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Who Cares for the Carers?

Getty Images / Courtney Hale

Our research shows that 43% of the global population are caregivers. But only when you look behind the numbers do you realise the true extent of what carers are doing – and what it’s doing to them.

“On good days he’s my dad, on bad days he hides under the duvet afraid of the world,” says Teena Gates, who is a full time carer for Terry, her 95-year-old father.

In 2018, Terry fell and suffered a serious head injury while out shopping with his daughter in Dublin, Ireland. This led to him developing vascular dementia.

At the time Teena was working full time as a journalist. She had a busy social life too, which included mountain climbing, amongst other things. All that is gone now.

“For me, at least, I found there are so many things that I had to wave goodbye to,” she says. “I would be lying if I didn’t say I miss those things, but Dad’s more important.”

In the dark

Teena is one member of a vast army of dedicated and often unheralded caregivers; an army so big that Teva’s research found 43% of the global population supports a family member or loved one with chronic or long-term medical conditions.

“When I interviewed carers for news reports I thought I knew what caring 24/7 meant,” Teena says of her time working in TV and radio. “I now realise that I didn’t. Even with the greatest amount of empathy and imagination, it’s not until you find yourself living in the situation that you finally understand it.”

At Teva we have worked directly with patients for decades to better understand their experiences and how we can use our knowledge and resources to improve their lives.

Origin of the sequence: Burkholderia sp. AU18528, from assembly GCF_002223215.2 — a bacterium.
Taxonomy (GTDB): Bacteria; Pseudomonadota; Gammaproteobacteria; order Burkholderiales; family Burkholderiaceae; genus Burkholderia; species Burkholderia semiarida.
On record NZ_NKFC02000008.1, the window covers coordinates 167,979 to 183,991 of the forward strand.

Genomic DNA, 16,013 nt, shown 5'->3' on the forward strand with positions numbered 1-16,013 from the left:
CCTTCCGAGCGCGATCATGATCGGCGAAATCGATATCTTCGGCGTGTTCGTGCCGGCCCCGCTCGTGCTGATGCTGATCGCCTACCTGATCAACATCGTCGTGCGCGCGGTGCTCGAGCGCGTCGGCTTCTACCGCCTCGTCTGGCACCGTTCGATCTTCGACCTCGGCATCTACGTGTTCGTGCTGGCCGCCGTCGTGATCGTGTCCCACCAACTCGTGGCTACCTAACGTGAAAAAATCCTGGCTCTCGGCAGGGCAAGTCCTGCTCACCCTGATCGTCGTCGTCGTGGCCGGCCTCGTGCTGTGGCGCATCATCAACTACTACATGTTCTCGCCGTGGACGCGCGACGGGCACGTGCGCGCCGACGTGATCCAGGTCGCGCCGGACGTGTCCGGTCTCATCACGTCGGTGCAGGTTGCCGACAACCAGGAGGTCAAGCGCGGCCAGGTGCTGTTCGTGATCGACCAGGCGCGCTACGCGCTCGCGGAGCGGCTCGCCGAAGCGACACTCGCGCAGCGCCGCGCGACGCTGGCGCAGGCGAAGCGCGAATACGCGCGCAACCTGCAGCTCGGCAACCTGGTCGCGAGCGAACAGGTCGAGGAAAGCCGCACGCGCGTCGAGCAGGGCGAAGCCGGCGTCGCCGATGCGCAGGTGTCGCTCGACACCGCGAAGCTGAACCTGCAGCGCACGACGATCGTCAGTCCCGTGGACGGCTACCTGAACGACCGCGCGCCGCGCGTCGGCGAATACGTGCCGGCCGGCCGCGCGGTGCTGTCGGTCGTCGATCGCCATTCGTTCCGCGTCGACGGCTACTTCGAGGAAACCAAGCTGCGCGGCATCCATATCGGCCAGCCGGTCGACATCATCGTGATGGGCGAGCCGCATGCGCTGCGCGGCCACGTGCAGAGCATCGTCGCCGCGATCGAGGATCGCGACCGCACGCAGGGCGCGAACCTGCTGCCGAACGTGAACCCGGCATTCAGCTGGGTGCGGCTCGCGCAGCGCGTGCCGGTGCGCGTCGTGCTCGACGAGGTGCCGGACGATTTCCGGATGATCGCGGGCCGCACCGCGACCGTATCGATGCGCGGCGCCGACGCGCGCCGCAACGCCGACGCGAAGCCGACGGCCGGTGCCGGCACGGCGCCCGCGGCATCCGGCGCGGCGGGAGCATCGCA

We thought we understood caregivers too. But, just like Teena before her dad had his fall, we didn’t.

Only when we undertook global research into the magnitude of caregiving did we begin to get a sense of quite how extraordinary the breadth and impact of caring was.

Critical support

The fact that almost half the global population consider themselves carers is staggering. Setting aside their personal stories for a moment, just think about how they are helping us all; how critical their work is in supporting our healthcare systems. It’s difficult to think how our doctors’ surgeries and hospitals would cope without them.

But our survey also revealed the impact their efforts were having on carers’ own lives and health.

More than one in five (22%) say they have completely altered their daily routine as a result of becoming a carer, while almost a third (28%) say their role as a caregiver has negatively impacted their other relationships. A similar proportion (32%) say caring has taken a large emotional toll on them.

Marc Lawrence knows the effect caring can have on body and mind – and how time and experience often don’t improve that impact. He was thrust into full-time caregiving when his wife suffered a debilitating stroke at the age of 49.

“When you’re dealing with long-term chronic conditions, caregiving often doesn’t get easier over time,” he says. “In fact, it’s likely that you and the person you’re caring for are fighting a battle against time.”

The new normal

This fight has only been made more difficult by the COVID-19 pandemic. Indeed, caregivers are on the front line of the “new normal”, says Susanne White who cares for her parents in Brooklyn, New York.

It’s a front line they have no choice but to fight on.

“As all caregivers know, waving the white flag and surrendering to challenge is never an option. Already stretched thin and compromised by the role of caregiving itself, we are now presented with a new obstacle course,” Susanne says. “One with new rules, new territory to get through, and an ever-moving target.”

Teena, Susanne and Marc all share their experiences and offer peer-to-peer support for those in similar positions to them on Life Effects, a digital hub that forms part of Teva’s growing collaboration with carers.